“…and today we’re talking about an insect that’s not as pious and charitable as it’s posture projects. But more on that later.”
While the prayers of a righteous man availeth much, the prayers of a righteous bug aren’t as effective. In fact, there is no such thing as a righteous bug. But that doesn’t stop the infamous praying mantis from folding its hands whenever it gets the chance. But contrary to unpopular belief, the mantis isn’t praying (with an “-a”), he’s preying (with an “-e”). These hands, folded in mock prayer, are actually swift to shed blood—insect blood, that is. But that’s just another day in the brutal world of insects here in Life, Death, and Taxonomy.
- The european mantis is the classic looking large green praying mantis.
- It has a long grasshopper-like body with backward facing hind legs.
- It’s distinctive raptorial first legs are folded and spiked in that praying shape.
- They have triangle shaped heads with large forward facing compound eyes.
- They can also fly with long locust-like wings.
- Mantises often use camouflage and many can come in a variety of looks from full camo to brilant colors.
- The european variety is solid green to blend in with leafy plants.
Welcome to the beloved Measure Up segment. The official listener’s favorite part of the show! The part of the show when we present the animal’s size and dimension in relatable terms through a quiz that’s fun for the whole family. It’s also the part of the show that’s introduced by you when you send in audio of yourself saying, singing, or chittering the words measure up into ldtaxonomy at gmail dot com. We don’t have a new measure up intro this week so we get to hear from an animal and Carlos has to guess what it is!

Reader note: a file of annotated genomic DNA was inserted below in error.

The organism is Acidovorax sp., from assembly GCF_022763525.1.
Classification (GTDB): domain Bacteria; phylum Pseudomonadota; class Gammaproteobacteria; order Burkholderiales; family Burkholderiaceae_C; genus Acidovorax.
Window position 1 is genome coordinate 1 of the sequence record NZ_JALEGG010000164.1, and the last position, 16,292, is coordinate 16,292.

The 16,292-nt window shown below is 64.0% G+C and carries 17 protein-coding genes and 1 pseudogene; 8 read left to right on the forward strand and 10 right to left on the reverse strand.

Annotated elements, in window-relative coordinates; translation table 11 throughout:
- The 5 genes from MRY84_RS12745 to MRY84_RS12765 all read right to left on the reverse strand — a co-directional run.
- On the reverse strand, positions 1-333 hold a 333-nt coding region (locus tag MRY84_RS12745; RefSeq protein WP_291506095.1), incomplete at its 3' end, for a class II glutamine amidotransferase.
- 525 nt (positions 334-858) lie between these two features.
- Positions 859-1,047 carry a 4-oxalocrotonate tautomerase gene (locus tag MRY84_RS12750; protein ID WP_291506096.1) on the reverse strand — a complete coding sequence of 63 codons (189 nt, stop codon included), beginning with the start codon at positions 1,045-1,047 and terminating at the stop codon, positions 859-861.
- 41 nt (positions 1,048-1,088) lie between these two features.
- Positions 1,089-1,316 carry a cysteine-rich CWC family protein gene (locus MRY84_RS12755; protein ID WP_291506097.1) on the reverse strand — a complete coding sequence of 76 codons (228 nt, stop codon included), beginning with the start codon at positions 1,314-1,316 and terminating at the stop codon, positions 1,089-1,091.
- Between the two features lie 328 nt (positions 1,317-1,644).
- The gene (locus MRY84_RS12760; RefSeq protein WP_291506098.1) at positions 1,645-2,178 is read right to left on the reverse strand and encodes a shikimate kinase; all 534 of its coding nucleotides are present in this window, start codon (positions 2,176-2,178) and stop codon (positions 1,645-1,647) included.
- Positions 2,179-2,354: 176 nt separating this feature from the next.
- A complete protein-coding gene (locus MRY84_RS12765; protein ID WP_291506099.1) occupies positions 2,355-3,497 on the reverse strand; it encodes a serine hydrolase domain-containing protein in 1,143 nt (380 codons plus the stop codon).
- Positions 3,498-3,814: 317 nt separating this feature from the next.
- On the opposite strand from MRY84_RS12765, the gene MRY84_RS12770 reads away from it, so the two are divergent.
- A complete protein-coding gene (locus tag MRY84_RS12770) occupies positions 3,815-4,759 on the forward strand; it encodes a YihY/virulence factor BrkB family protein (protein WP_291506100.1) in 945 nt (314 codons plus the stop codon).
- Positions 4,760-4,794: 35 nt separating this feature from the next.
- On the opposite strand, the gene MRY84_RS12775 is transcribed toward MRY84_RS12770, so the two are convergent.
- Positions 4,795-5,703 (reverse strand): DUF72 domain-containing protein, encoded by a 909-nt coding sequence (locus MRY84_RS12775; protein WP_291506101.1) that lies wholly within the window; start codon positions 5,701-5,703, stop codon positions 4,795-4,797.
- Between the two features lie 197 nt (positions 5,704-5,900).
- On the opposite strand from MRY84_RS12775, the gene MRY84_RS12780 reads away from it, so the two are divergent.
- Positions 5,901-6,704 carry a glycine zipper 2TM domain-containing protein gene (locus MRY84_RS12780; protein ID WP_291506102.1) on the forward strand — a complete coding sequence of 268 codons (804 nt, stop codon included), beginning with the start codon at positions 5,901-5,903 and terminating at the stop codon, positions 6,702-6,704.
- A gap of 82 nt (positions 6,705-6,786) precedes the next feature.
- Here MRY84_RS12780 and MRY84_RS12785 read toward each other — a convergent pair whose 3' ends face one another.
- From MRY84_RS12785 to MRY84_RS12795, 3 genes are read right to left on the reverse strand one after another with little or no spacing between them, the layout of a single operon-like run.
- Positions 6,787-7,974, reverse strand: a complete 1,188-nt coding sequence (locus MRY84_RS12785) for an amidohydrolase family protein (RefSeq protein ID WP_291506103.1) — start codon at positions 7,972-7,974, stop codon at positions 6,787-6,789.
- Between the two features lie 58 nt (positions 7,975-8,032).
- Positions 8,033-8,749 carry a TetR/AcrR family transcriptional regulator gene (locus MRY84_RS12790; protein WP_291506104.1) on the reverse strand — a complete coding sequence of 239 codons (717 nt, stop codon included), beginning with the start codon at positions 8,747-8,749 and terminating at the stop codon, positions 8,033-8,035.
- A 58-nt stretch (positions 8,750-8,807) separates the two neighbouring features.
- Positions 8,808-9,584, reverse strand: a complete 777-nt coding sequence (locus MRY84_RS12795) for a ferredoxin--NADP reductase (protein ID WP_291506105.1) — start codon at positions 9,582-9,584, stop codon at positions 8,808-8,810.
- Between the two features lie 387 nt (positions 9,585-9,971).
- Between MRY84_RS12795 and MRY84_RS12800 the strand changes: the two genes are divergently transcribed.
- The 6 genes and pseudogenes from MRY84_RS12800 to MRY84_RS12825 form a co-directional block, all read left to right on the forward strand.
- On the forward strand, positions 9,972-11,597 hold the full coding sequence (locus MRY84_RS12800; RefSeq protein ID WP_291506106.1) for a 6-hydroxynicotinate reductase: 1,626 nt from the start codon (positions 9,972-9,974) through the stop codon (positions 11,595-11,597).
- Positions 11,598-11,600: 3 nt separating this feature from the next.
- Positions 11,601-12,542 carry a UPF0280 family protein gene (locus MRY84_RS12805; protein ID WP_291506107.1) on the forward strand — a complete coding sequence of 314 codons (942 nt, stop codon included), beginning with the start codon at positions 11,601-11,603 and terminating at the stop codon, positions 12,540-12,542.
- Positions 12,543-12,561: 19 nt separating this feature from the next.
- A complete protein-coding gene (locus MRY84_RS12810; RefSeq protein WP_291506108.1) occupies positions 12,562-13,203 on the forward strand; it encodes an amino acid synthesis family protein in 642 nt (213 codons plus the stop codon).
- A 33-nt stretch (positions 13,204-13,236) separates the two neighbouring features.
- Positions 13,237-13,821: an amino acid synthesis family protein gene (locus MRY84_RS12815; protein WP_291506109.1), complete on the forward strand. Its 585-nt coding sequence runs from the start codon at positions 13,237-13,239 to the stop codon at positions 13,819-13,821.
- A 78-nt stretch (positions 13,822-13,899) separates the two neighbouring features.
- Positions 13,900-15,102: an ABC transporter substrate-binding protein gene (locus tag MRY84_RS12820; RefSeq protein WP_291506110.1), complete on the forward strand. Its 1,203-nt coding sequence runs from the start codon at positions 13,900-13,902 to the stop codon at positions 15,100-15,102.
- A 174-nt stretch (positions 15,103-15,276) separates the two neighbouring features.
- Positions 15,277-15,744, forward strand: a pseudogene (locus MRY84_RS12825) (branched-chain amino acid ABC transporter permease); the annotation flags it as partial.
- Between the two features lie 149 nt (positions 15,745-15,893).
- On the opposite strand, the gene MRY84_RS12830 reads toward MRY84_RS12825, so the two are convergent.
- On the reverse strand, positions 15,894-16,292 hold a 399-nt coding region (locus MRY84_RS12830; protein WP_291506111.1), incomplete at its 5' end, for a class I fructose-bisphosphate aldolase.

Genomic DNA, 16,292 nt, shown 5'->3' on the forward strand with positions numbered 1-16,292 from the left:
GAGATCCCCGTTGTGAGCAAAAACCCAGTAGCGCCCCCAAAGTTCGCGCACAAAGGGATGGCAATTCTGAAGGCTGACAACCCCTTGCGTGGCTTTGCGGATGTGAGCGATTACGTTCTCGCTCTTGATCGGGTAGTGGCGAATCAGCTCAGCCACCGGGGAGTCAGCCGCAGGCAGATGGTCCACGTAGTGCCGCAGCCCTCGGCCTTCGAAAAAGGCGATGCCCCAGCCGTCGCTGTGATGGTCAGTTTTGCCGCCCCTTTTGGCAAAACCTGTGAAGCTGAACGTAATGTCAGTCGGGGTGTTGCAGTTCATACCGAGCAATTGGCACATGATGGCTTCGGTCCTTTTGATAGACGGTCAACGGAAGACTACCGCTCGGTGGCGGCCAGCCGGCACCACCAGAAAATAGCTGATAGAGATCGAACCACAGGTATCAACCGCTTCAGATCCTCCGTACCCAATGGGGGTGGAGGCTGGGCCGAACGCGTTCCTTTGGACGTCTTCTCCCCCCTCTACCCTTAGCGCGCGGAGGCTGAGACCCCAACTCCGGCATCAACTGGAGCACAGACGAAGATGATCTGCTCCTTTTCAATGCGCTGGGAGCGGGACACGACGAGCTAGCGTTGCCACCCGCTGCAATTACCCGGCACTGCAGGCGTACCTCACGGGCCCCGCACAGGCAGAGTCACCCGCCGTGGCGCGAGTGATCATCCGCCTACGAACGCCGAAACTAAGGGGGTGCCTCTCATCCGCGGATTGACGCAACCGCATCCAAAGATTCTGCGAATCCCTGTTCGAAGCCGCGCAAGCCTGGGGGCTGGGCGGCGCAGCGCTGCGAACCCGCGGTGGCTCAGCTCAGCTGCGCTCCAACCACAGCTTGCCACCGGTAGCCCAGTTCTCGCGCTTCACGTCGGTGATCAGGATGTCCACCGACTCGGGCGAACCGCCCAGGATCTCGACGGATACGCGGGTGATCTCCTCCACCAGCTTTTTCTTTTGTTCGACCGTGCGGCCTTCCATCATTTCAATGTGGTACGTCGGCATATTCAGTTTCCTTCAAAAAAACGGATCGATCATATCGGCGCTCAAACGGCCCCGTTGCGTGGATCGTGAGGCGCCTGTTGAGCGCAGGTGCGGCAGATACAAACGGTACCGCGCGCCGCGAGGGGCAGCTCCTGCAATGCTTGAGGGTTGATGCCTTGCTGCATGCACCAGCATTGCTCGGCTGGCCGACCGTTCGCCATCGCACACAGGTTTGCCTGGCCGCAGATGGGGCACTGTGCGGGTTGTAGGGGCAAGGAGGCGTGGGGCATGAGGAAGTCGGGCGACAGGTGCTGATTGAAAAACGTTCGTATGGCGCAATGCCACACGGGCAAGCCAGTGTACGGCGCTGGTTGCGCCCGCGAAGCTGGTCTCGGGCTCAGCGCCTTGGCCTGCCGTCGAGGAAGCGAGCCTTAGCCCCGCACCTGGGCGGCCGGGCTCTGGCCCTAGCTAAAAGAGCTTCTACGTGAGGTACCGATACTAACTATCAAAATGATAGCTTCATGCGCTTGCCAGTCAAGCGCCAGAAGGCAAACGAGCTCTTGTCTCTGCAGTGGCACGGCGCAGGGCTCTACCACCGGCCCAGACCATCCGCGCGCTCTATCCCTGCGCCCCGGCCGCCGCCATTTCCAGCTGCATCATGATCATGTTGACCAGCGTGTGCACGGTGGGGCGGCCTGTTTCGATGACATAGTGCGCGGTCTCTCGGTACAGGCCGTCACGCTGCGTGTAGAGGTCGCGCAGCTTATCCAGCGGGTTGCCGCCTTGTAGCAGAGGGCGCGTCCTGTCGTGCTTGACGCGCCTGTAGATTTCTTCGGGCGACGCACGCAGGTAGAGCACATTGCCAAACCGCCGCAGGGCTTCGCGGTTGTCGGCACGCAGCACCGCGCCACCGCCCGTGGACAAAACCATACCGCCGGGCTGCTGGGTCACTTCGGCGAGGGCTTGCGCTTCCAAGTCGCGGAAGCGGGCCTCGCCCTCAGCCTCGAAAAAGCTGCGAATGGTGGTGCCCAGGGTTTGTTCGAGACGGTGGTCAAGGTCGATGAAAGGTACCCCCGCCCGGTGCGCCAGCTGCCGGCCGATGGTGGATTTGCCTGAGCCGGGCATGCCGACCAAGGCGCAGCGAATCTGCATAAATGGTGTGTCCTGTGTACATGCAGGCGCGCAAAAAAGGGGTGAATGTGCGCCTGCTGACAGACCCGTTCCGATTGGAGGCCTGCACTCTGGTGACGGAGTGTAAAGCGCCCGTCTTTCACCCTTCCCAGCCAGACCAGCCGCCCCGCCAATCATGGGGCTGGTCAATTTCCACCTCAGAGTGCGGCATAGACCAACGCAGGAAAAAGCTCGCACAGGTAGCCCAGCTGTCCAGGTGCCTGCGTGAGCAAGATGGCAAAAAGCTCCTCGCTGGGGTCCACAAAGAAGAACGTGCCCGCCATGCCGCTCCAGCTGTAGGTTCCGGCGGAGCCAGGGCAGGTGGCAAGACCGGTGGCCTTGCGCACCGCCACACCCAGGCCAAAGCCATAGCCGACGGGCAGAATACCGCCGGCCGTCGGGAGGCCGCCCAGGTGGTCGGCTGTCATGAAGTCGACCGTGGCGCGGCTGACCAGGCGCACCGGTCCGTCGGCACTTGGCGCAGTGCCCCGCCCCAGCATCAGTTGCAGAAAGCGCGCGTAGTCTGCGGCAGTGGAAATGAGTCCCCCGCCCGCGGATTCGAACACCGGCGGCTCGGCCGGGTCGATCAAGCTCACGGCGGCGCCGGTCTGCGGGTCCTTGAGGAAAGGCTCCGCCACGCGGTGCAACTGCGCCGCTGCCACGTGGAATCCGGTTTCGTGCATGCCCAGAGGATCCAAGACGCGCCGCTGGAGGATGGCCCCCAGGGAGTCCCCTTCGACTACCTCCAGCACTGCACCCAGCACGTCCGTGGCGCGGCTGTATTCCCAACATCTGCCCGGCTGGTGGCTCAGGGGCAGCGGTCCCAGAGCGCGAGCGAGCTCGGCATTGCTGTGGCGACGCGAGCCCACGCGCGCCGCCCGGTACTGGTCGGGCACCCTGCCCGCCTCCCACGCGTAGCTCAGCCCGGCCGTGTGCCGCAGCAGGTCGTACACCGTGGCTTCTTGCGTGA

- Females are between 7–9 cm while males are slightly smaller.
- 9 cm
- How many mantises go into the height of a king shepherd?
- King shepherds are a variant of german shepherds that are much larger than the original. German shepherds have been the subject of controversy in which the Kennel Club that breeds show dogs have bred the characteristic sloping backs into shepherds, but German shepherd breeding clubs that bred working dogs have pointed out that the show dogs are extremely deformed. Today the Kennel Club has decided to retrain judges to penalize unhealthy bred deformities.